So baked in a 9x13 pan at 350 degrees for 30 minutes, the pudding was done! I let it cool a bit while I prepared the "liquid sauce."

I looked at all the various sauces given for the puddings in the Economy Cookbook just to get a feel for what a basic liquid sauce would be. Most of the pudding recipes just said to serve with sauce or with cream, but recipes that included sauce called for things like sugar, butter, flour, and water or milk. I remembered seeing a good sauce that was very similar to these on the Taste of Home website, so I used that recipe. I liked that I didn't have to interpret the directions to modern day English!

Hard Sauce (hard sauce is what this kind of cake-or-pudding sauce is called these days!)
1 cup sugar
2 tablespoons all-purpose flour
1/4 teaspoon ground nutmeg
Dash ground allspice
1 cup cold water
2 tablespoons butter
1 teaspoon vanilla extract

In a small saucepan, combine the sugar, flour, nutmeg, allspice and water until smooth. Bring to a boil; cook and stir for 2 minutes or until thickened. Remove from the heat; stir in butter and extract. This can be served over pudding or spice cake.

This pudding was quite a bit easier on me emotionally than the Woodford pudding - it didn't give me any problems with abnormal growth and spillage. Still, I think I preferred the flavor of the Woodford. This one was good, but it wasn't quite as moist (it was rather cake-like) and seemed to be missing something flavor-wise. Perhaps I overcooked it - maybe it would be better checked after 20 minutes of cooking instead of 30. Even so, I consider this a successful delve into the cuisine of the early 20th century.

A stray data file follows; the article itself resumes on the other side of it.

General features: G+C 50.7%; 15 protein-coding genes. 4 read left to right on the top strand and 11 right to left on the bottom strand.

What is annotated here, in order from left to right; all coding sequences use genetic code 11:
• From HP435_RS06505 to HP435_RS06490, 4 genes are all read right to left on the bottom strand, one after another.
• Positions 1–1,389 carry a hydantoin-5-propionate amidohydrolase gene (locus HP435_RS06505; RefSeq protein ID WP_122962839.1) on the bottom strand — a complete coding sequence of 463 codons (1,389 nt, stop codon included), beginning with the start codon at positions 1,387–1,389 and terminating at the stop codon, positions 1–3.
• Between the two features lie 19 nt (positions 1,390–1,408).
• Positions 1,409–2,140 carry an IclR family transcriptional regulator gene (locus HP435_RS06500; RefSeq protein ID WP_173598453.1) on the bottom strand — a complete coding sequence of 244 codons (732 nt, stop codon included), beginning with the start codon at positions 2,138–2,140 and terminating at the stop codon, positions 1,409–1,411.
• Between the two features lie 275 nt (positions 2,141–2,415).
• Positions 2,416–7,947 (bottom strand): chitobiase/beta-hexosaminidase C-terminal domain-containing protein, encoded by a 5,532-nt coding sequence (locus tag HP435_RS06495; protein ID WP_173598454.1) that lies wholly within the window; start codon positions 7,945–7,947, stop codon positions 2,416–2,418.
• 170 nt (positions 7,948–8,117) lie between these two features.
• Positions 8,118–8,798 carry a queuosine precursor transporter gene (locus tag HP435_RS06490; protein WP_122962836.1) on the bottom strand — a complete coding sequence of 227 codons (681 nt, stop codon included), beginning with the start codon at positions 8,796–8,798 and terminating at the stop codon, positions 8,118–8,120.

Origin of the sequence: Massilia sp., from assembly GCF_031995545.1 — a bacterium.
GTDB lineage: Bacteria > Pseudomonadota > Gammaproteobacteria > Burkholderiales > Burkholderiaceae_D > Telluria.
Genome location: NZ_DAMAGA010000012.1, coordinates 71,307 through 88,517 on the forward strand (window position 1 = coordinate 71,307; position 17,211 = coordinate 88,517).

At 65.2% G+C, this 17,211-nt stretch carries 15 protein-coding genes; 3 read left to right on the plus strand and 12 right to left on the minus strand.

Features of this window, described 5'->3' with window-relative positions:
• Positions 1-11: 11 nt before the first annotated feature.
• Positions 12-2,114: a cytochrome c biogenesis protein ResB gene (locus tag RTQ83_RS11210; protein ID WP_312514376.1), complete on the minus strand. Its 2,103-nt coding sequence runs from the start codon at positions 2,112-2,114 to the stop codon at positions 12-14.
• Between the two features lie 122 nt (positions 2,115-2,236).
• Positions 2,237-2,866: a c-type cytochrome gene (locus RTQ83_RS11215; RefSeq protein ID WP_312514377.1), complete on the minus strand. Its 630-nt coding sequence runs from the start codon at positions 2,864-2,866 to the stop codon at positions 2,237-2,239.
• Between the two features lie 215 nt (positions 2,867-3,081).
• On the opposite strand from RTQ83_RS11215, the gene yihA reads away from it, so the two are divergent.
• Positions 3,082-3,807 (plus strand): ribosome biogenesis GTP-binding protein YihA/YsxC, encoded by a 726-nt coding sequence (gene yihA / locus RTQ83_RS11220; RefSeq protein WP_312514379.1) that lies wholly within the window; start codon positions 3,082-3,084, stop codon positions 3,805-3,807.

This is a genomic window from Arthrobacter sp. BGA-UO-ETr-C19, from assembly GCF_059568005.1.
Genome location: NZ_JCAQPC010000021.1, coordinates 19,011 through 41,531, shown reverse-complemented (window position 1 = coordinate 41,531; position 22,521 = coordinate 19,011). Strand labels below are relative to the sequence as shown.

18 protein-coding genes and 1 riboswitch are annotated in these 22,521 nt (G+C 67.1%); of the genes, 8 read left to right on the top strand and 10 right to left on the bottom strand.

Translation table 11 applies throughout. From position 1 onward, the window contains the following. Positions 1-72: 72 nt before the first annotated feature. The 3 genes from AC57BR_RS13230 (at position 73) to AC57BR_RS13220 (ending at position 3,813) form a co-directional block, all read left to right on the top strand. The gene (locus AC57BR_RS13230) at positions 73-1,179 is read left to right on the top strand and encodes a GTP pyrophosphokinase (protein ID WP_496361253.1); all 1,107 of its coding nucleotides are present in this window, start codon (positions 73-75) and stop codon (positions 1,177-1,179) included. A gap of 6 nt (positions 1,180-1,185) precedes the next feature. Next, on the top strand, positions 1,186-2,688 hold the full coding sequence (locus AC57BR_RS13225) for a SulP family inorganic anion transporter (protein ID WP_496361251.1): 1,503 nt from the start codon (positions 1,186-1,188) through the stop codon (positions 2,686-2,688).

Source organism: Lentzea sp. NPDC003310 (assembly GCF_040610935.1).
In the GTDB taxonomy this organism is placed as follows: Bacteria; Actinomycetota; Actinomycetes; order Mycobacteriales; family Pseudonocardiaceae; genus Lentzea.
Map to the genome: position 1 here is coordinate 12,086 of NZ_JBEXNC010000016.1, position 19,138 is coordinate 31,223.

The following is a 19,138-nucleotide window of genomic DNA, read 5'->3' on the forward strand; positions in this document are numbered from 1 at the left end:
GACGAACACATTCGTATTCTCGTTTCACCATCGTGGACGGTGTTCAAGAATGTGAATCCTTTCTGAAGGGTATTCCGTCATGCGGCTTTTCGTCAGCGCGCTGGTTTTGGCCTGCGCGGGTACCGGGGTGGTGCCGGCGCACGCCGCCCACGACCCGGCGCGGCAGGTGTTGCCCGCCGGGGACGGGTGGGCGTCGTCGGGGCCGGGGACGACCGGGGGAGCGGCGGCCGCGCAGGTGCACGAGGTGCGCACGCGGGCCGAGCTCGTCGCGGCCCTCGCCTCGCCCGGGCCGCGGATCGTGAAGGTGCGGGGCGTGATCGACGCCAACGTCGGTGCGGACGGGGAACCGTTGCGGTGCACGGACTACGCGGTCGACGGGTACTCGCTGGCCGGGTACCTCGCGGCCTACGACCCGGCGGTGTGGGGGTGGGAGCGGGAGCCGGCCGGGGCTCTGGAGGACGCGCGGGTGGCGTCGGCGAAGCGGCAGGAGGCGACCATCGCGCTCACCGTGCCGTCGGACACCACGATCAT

Tuesday, February 3, 2009

Homemade Yogurt in the Slow Cooker

The other morning as I opened the milk to pour over our oatmeal, I noticed that faintly sour smell that occurs when your milk is about to go bad. You know, it's not there yet, but if you let the milk sit much longer it will all have to be thrown out. Well, we still had about half a gallon left so I didn't want to waste it. I hopped online to look up recipes that use lots of milk, and saw that someone suggested making it into yogurt. I've had my eye on a particular yogurt recipe that uses the crock pot (how cool is that?!), but hadn't gotten around to it yet. This was my chance - that milk needed to be used!

I found the recipe on A Year of CrockPotting.

Homemade Yogurt
8 cups milk - she suggests using whole milk, but we had a combination of 2% and skim so I just used what I had
1/2 cup natural, live/active culture, plain yogurt to use as starter